Global Convertible Market Update: Portfolio Manager Q&A

Diverse opportunities and structural features provide tailwinds to counter rising rates and equity volatility.

Since its founding more than 40 years ago, Calamos Investments has used convertible securities to help investors pursue a range of asset allocation goals, including lower-volatility equity market participation and to hedge against rising interest rates and inflation. To find out more about convertible securities and some of the exciting trends in the market, we spoke with Eli Pars, CFA, and Joe Wysocki, CFA, both senior co-portfolio managers at Calamos. Eli also serves as Co-CIO, Head of Alternative Strategies and Co-Head of Convertible Strategies.

How did Calamos come to be recognized as a premier manager of convertible securities?

Joe Wysocki: Our founder, Global Chief Investment Officer John P. Calamos, Sr., first began using convertible securities in the 1970s. Back then, the asset class wasn’t well known, but he saw an opportunity to use convertibles as a way to provide his clients with the “best of both worlds” that stocks and bonds offer.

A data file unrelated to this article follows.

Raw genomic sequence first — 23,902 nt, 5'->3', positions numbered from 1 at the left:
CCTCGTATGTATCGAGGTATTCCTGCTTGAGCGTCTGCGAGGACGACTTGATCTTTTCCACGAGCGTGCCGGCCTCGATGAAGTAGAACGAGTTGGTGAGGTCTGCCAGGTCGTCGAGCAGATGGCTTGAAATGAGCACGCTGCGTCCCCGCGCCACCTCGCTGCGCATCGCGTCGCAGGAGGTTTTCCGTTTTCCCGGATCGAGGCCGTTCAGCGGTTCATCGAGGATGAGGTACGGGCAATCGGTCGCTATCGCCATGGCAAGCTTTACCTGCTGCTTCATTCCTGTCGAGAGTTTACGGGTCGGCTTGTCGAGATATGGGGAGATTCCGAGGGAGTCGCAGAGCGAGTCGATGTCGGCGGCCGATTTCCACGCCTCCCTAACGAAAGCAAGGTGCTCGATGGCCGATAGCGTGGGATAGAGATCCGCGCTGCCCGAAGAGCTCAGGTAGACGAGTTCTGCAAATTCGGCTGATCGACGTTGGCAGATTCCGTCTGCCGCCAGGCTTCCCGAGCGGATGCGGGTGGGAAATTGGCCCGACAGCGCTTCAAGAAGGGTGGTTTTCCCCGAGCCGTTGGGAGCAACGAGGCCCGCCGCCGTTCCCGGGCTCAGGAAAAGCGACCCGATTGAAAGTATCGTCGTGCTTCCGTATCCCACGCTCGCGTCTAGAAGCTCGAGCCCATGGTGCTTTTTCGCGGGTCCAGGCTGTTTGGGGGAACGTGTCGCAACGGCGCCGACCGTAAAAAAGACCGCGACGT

Since then, convertibles have been a cornerstone of Calamos. John launched one of the first convertible funds in 1985 and established himself as a recognized authority on the asset class. Now, Calamos manages nearly $14 billion in convertible assets, including US and global funds. Since 2002, we’ve also used convertibles as cornerstones in our closed-end funds, which are multi-asset portfolios that seek to provide competitive distributions, as part of either an enhanced fixed income or total return approach.

Joe, what is a convertible bond?

JW: A convertible bond combines features of stocks and traditional fixed income securities. A convertible bond is technically a debt instrument because it pays interest and has a maturity date. Convertibles are most often issued as senior unsecured debt and are senior to equities in the capital structure.

But here’s where things get interesting: A convertible bond can be exchanged—or converted—into a specific number of shares of the issuer’s common stock. That means that a convertible’s performance is also linked to the performance of its underlying equity which can have meaningful upside potential. This is what differentiates convertibles from every other form of traditional fixed income.